To be a company where people want to work - interview with Tomasz Dziki for Computerworld
The interview with Tomasz Dziki, Executive VP & Owner at Britenet, was conducted as part of this year's Computerworld TOP200 report, a comprehensive survey of the Polish ICT market. In it, he talked about, among other things, the beginnings of our company, the industries for which we provide services and Britenet's plans for the coming years.
Britenet is celebrating its 15th anniversary this year. What did the company's beginnings look like?
Just as all famous IT companies started in a garage, we started in an attic. The first steps in business were taken by a group of friends. I knew Tom Krajewski from college, and he in turn knew Michal from the puzzle championship. The idea was that since we were computer science students, we would look for clients directly and it would be to them, not to intermediaries, that we would offer our services. We found our first client - a pharmaceutical company. We were involved in developing the internal needs of companies. It was a time when Java was king. We also developed a CRM system, at that time still one done in-house, for the client's own needs. Then there was a second client, a third.... We were looking for more employees among colleagues from studies. When there were already 30 of us, we realized that we needed to create some kind of structure, to introduce a hierarchy in the company.
It's one thing to work with colleagues on your first project, another to manage a large company that no longer employs 30 people, but 800, as it does today. How did you learn to do this?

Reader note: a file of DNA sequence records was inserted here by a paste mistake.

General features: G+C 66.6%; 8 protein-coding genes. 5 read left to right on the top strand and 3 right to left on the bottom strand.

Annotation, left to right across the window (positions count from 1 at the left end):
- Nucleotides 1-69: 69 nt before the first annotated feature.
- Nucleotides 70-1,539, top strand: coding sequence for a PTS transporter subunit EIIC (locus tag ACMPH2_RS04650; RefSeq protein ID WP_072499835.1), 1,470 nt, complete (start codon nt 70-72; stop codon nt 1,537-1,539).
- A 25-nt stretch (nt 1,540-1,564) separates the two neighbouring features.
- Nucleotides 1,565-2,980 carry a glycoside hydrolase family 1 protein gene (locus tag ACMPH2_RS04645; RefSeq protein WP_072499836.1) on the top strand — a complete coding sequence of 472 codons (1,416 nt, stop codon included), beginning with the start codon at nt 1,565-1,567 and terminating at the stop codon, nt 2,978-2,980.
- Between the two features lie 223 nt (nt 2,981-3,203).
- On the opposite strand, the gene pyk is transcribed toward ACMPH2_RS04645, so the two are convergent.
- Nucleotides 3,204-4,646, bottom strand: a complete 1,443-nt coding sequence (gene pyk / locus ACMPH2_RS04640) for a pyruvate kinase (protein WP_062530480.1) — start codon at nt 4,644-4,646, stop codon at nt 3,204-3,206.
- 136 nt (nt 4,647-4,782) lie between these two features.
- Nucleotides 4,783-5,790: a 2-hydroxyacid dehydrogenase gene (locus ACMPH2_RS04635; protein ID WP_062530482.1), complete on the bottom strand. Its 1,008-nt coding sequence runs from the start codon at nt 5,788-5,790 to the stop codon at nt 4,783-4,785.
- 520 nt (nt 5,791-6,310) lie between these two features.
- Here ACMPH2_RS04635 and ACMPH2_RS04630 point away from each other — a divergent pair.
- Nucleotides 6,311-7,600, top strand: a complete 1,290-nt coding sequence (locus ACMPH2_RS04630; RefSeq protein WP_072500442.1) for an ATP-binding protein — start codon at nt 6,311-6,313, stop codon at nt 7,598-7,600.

On mistakes. Because what works with 30 people does not work with 800. With each doubling of the number of employees, the structure must be rebuilt. Above a hundred people, a flat structure is no longer efficient, and you have to create new organizational units and cede responsibility lower and lower.
There are different management models. A group of colleagues suddenly faced a big challenge. How did you personally deal with it? Didn't micromanagement tempt you?
Of course he was tempted and continues to tempt to this day. Each of the three of us believes that we are able to do something better and more efficiently than others. Learning to cede responsibility is a challenge, especially for young entrepreneurs. Each of those first 30 people was an employee bringing revenue to the company. Today, there are more and more employees who do not directly bring in revenue. Understanding this, too, required a shift in thinking as we built the company. I remember when we hired our first recruiter in 2008. The realization that we needed to cede this responsibility - that it was no longer we among our contacts who would search for our next employees - was one of many important steps along the way. Today, the HR department has more than 20 people.
Acquiring what customer was the most difficult? Entering what sector made it most difficult for you?
Each client is a separate story. The biggest challenge was probably entering the public sector. For a very long time we operated exclusively in the commercial sector. But the contract process in the public sector is very different from that in the private sector. There is such a thing as formal requirements and they are very rigid, not negotiable. Our first contract in the public sector was the Central Informatics Center. We went out to tender together with two other companies, which both padded the formal requirements. Encouraged by this first success, we took a more systemic approach, and today we have a whole team dedicated to the public sector, our clients include the former Ministry of Digitization, or the current Chancellery, the Ministry of Health, Finance. We provide our teams to these clients - about 140 of our employees are currently working for the NPRM.
How does the appetite for new technologies differ between the private and public sectors?
In the public sector it is now no less than in the commercial sector. This has certainly been influenced by the reality of the pandemic, although this was obviously happening before. We get used to various solutions very quickly and take them for granted, but they were not obvious until yesterday. For example, the fact that we can drive without a registration card, that we can have an ID card on our phone, and settle our taxes online. In contrast, the digitization pandemic in the public sector has obviously accelerated a great deal. And that appetite will grow.